Let’s Talk About Stress


I am here in California at the Health 2.0 conference with 2,000 health care innovators. One of the most popular Health 2.0 sessions is called The Unmentionables—where speakers discuss those important things that affect our health but we’re often afraid to address. I participated in thisyear’s session where we talked stress—what it is and how it’s making us sick.

I’m an avid cyclist. That means I train a lot. Training on a bike means purposefully and intensely stressing your body—sometimes ridiculously hard—in order to make your body stronger, fitter and faster. In that sense stress can be really good. You can’t get stronger without it.

But here’s the key: as you ratchet up that stress—the miles, the hours on the bike, the intensity— you must work just as hard on the flipside, the buffering. The more you train, the more you have to focus on the rest, the sleep, your social supports, the yoga, the nutrition—whatever it takes.

If you don’t buffer you will burn out, get injured or sick, or all of the above. Without buffers, the stress will crush you.

The Robert Wood Johnson Foundation has been thinking about stress and its connection to health for quite some time. We’re finding that in many ways we have a culture of stress rather than a culture of health. We need to understand that and work together to fix it.

I’m a family doctor and used to practice at a community health center in Seattle. I recently came across a story that reminded me of many of my former patients. Jeanette is a young mother living in Connecticut experiencing major stress in her life: she just had baby, was suffering postpartum depression, lost her job, was facing eviction, and her relationship was in trouble. Not surprisingly, her stress also affected her baby, Shiloh—just weeks old. Shiloh wasn’t smiling, didn’t play, and didn’t communicate.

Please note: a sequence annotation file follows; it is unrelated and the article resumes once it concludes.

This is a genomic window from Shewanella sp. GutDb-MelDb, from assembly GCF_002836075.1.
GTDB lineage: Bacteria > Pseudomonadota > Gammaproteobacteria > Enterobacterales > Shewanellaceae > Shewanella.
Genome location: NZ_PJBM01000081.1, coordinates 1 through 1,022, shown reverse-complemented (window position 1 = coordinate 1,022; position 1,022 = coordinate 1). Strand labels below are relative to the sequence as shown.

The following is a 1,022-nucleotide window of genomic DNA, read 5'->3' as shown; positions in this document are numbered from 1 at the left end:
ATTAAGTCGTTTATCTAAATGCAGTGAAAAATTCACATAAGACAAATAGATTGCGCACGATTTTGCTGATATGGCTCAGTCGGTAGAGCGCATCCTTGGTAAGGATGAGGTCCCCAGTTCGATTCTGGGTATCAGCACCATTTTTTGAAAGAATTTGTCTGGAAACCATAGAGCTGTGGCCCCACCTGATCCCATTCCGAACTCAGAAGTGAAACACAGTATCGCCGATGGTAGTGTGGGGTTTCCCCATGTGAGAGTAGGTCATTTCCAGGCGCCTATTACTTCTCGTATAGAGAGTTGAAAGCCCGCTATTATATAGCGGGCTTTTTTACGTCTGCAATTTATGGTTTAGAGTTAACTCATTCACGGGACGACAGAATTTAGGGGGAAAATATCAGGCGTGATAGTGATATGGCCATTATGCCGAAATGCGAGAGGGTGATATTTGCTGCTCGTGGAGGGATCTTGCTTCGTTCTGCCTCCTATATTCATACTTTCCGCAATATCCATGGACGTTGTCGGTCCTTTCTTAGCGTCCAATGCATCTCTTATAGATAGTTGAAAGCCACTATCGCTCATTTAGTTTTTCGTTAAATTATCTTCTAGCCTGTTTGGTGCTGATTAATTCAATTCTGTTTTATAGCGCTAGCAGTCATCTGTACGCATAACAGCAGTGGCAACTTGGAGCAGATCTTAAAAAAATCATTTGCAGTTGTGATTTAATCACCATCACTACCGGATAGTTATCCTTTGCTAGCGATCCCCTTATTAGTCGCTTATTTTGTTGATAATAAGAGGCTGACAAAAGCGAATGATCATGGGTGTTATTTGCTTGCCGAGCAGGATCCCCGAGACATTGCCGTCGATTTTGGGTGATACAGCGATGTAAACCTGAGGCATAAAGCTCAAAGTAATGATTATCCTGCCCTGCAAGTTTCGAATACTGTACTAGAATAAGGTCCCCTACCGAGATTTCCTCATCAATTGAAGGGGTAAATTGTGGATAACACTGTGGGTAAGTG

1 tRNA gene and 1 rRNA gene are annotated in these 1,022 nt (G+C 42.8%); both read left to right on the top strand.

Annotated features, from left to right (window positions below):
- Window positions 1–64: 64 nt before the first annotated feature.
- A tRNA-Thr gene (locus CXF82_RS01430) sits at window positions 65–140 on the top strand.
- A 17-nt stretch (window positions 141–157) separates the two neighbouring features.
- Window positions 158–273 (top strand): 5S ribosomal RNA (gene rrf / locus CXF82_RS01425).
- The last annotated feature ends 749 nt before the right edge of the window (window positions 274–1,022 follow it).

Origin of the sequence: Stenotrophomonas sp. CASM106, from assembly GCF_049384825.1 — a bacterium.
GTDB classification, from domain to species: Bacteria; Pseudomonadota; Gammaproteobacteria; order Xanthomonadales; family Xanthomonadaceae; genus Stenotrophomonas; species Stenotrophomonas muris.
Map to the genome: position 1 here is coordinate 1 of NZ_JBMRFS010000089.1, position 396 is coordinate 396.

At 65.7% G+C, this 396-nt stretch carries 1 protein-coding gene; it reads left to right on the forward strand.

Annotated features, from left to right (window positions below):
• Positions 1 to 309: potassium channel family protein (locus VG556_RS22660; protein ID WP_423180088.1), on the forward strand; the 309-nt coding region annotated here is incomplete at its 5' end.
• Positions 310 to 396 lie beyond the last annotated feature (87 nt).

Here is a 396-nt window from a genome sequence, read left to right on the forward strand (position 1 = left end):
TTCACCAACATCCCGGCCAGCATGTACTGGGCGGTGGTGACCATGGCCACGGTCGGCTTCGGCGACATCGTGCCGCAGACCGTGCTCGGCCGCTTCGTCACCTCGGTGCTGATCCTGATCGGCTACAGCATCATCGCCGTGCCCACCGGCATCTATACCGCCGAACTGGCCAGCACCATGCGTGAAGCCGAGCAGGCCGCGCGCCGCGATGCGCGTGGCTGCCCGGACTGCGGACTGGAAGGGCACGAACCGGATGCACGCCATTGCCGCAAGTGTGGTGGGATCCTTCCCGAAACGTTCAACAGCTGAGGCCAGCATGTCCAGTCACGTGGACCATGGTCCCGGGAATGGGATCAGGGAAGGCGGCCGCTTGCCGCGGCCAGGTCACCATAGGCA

When we’re under stress, our bodies produce an increased amount of cortisol. A certain amount is healthy, but too much over a long period of time can have very negative effects—especially in a developing brain. That is likely what was happening to Shiloh. Stress can exacerbate or cause lifelong illness like diabetes, depression and heart disease.

At RWJF we wanted to understand how the public perceives and manages stress, so we conducted a public opinion survey on stress with NPR and Harvard’s School of Public Health.

Here’s some of what we found:

• Half of those we surveyed had a stressful experience in the past year.
• Most who reported high stress were already in poor health—including many who have chronic conditions or illness.
• The vast majority said that stress negatively affects their family and social lives, how they perform at work—as well as their health.
• Over half of those with a great deal of stress and a chronic illness or disability said stress made their symptoms worse and their condition harder to manage.
• Over 90% said they manage or buffer stress by spending time with family and friends, exercising, eating well, or doing outdoor activities,
• Unfortunately, only 50% said they do things to buffer their stress.

The numbers, of course, are important, but the stories are even more powerful. Jeanette and Shiloh did get help from an RWJF-funded initiative, Child First—a home visiting program that helps stabilize families with young children. But that’s just one story; there are many, many more. When NPR asked people to share stories about the stress in their lives, they received an overwhelming number—6,000 responses when they typically only get about 500.

Why? Americans are stressed; they know it, and they want to talk about it.

Health isn’t just a lack of illness. It’s so much more—it’s enjoying and embracing life—that includes successfully managing life’s stress.

The goal of our work is health and well-being for everyone. We can’t get there unless we address the stress in our lives. (See our infographic about how to move from a culture of stress to a culture of health.) That means we must try to reduce it where we can and learn to directly manage it where we can’t.

What we’re finding: stress is making us sick.

The good news: we don’t have to let it.

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